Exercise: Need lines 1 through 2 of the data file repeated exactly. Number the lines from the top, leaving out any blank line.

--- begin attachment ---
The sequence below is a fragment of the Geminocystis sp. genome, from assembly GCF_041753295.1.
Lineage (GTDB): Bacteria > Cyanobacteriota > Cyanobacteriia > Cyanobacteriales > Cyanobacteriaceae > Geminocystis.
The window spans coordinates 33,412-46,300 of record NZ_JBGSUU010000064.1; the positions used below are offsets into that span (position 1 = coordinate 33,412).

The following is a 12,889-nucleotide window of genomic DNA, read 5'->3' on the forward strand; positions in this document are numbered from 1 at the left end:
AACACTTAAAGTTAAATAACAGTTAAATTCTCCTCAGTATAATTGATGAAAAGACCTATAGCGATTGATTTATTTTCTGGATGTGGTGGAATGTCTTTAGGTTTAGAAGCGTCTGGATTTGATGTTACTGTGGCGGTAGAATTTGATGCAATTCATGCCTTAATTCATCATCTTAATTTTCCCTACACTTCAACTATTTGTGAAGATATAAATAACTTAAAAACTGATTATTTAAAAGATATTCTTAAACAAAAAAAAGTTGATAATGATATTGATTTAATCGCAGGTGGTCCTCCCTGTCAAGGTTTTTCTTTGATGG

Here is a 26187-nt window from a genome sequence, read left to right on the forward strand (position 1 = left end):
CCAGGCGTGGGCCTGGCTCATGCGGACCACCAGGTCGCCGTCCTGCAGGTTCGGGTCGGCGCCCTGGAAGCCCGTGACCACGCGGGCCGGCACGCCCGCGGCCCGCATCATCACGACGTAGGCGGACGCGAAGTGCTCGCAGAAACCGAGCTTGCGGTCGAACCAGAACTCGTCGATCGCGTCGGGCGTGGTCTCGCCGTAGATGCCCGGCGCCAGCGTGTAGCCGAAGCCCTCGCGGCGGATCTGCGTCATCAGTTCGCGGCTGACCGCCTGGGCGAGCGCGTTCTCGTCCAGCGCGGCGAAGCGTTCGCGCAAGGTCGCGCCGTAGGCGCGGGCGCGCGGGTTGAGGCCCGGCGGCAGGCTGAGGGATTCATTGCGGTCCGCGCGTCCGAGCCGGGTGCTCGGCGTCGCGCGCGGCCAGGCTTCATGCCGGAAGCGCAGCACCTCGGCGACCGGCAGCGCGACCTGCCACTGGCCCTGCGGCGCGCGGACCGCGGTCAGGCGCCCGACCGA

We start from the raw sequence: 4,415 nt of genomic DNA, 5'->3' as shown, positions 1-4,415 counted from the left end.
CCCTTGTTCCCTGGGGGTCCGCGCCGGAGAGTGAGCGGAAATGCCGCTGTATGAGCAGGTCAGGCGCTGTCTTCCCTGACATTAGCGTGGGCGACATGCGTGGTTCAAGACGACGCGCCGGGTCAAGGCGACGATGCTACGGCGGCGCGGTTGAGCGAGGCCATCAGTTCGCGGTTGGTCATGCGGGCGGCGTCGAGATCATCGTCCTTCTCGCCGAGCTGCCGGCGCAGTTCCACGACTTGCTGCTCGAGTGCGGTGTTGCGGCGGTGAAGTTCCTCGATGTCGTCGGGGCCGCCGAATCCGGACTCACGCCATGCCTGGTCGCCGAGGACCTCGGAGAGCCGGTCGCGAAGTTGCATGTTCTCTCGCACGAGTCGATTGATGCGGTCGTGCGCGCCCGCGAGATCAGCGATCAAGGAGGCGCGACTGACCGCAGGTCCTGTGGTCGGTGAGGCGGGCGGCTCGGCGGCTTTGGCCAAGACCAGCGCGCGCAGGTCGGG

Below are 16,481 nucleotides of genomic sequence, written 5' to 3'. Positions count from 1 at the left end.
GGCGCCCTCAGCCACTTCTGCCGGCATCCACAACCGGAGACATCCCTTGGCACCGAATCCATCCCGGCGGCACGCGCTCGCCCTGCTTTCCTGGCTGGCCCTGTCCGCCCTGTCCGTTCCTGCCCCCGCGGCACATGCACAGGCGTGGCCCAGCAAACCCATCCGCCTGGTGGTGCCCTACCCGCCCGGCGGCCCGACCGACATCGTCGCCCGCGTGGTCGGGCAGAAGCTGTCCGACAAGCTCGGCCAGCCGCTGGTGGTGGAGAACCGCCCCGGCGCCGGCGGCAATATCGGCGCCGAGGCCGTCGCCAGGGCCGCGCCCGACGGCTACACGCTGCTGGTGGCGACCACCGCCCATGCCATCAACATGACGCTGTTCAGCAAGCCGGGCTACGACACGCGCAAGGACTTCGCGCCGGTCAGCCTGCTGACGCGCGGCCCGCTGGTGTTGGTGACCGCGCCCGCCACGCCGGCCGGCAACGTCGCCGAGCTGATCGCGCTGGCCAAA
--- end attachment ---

The sequence below is a fragment of the Geminocystis sp. genome, from assembly GCF_041753295.1.
Lineage (GTDB): Bacteria > Cyanobacteriota > Cyanobacteriia > Cyanobacteriales > Cyanobacteriaceae > Geminocystis.